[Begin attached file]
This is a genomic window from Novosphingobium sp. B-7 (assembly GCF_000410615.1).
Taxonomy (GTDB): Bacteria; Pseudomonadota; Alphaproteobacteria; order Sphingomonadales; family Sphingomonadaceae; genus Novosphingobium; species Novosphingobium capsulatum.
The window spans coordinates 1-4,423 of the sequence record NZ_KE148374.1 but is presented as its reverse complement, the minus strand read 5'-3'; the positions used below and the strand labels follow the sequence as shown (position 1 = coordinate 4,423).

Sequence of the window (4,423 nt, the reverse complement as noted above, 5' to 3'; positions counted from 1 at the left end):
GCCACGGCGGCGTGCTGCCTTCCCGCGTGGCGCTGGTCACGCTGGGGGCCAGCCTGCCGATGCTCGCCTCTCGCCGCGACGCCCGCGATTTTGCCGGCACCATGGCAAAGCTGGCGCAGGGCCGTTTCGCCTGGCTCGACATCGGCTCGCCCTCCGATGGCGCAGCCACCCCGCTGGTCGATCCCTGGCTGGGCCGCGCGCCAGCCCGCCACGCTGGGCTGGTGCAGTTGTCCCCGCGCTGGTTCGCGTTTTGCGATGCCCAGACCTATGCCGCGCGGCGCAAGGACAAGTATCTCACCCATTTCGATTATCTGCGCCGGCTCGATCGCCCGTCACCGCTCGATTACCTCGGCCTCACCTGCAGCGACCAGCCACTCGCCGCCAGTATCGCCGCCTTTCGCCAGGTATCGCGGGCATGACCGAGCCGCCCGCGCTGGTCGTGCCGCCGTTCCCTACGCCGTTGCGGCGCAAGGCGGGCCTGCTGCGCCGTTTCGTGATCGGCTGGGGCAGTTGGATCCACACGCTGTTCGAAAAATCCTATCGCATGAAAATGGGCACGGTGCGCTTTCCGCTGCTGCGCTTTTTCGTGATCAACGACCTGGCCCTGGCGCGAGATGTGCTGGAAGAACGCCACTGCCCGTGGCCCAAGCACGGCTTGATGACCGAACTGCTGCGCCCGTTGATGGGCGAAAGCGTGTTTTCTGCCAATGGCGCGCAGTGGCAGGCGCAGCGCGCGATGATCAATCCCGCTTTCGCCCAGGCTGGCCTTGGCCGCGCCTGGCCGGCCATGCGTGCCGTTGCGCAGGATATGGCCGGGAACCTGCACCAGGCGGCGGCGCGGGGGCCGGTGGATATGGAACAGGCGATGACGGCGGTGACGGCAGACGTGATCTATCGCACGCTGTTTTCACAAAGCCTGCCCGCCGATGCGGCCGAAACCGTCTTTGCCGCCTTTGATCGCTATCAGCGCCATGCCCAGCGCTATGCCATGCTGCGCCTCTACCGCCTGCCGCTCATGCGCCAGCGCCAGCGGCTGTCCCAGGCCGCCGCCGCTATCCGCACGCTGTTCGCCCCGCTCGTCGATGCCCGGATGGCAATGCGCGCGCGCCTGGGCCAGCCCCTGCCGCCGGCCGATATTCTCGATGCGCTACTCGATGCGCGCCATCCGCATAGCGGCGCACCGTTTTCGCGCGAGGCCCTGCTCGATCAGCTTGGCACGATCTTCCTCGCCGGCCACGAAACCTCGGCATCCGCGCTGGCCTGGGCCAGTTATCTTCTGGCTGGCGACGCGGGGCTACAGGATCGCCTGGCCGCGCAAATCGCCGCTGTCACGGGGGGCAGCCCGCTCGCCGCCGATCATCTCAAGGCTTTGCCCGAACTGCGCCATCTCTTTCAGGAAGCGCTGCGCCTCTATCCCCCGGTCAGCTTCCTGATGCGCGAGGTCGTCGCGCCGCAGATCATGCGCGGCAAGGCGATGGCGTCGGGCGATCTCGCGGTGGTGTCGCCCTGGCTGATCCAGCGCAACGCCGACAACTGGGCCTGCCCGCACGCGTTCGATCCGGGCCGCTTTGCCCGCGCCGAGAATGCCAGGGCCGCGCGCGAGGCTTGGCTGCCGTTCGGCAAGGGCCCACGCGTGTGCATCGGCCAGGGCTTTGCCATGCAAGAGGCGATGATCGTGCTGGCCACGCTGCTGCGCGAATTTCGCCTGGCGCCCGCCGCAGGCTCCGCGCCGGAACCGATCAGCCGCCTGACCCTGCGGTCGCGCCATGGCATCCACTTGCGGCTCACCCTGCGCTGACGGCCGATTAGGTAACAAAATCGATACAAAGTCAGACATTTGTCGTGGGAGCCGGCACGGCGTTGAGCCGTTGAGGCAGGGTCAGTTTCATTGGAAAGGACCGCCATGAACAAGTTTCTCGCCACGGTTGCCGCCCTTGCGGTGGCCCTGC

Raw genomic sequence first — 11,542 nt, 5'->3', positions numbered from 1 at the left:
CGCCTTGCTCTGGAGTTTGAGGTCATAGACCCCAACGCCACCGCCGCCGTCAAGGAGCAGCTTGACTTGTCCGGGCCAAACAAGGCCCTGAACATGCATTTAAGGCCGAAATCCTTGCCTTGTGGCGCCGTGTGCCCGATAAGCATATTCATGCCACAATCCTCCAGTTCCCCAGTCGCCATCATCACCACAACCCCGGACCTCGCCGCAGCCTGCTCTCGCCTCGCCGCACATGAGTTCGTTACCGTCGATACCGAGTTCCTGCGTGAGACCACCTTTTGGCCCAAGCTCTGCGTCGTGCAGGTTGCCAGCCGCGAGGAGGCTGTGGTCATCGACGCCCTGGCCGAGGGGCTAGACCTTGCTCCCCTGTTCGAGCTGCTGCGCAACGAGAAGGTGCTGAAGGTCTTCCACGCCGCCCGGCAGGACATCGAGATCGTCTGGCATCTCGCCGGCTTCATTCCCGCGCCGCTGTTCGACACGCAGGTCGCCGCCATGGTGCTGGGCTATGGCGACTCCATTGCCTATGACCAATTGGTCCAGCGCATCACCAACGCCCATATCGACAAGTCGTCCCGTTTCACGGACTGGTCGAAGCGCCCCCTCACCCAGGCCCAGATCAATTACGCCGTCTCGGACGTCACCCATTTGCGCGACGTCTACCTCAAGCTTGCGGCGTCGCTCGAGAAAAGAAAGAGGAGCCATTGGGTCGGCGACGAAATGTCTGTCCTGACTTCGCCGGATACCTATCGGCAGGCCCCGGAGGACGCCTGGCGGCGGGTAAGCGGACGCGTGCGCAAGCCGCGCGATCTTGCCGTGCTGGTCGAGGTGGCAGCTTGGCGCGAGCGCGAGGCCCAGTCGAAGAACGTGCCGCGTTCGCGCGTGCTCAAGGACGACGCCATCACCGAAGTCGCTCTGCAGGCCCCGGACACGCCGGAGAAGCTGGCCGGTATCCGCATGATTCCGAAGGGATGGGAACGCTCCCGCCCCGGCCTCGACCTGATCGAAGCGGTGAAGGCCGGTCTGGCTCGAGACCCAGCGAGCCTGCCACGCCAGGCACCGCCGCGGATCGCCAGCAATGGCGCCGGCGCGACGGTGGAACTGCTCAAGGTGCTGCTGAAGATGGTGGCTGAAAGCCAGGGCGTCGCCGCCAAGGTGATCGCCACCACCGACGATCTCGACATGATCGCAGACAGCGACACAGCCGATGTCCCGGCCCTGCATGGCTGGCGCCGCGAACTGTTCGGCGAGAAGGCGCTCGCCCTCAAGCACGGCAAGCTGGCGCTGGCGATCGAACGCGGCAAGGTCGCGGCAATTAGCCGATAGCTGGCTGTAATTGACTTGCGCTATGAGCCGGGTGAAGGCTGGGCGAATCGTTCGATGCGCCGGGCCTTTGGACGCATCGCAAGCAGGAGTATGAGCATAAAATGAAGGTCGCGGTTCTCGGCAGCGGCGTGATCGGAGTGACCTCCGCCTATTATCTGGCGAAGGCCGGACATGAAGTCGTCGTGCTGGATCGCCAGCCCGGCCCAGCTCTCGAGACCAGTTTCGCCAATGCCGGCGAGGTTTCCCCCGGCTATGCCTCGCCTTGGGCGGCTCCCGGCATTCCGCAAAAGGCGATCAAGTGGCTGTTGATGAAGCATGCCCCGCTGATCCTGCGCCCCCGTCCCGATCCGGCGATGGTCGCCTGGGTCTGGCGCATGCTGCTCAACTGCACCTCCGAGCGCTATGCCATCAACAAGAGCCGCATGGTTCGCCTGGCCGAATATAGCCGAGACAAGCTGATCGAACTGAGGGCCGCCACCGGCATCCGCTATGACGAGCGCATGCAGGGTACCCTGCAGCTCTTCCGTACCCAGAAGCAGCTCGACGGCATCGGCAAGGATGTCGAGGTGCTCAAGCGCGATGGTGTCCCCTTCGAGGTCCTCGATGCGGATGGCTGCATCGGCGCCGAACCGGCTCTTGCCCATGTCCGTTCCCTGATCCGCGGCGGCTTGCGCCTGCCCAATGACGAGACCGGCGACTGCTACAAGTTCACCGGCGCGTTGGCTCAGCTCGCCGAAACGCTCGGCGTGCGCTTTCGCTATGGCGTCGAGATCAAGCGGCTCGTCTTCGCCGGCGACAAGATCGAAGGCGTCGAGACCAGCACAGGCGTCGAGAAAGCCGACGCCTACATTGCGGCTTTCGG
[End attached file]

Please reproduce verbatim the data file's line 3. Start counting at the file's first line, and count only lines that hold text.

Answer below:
The window spans coordinates 1-4,423 of the sequence record NZ_KE148374.1 but is presented as its reverse complement, the minus strand read 5'-3'; the positions used below and the strand labels follow the sequence as shown (position 1 = coordinate 4,423).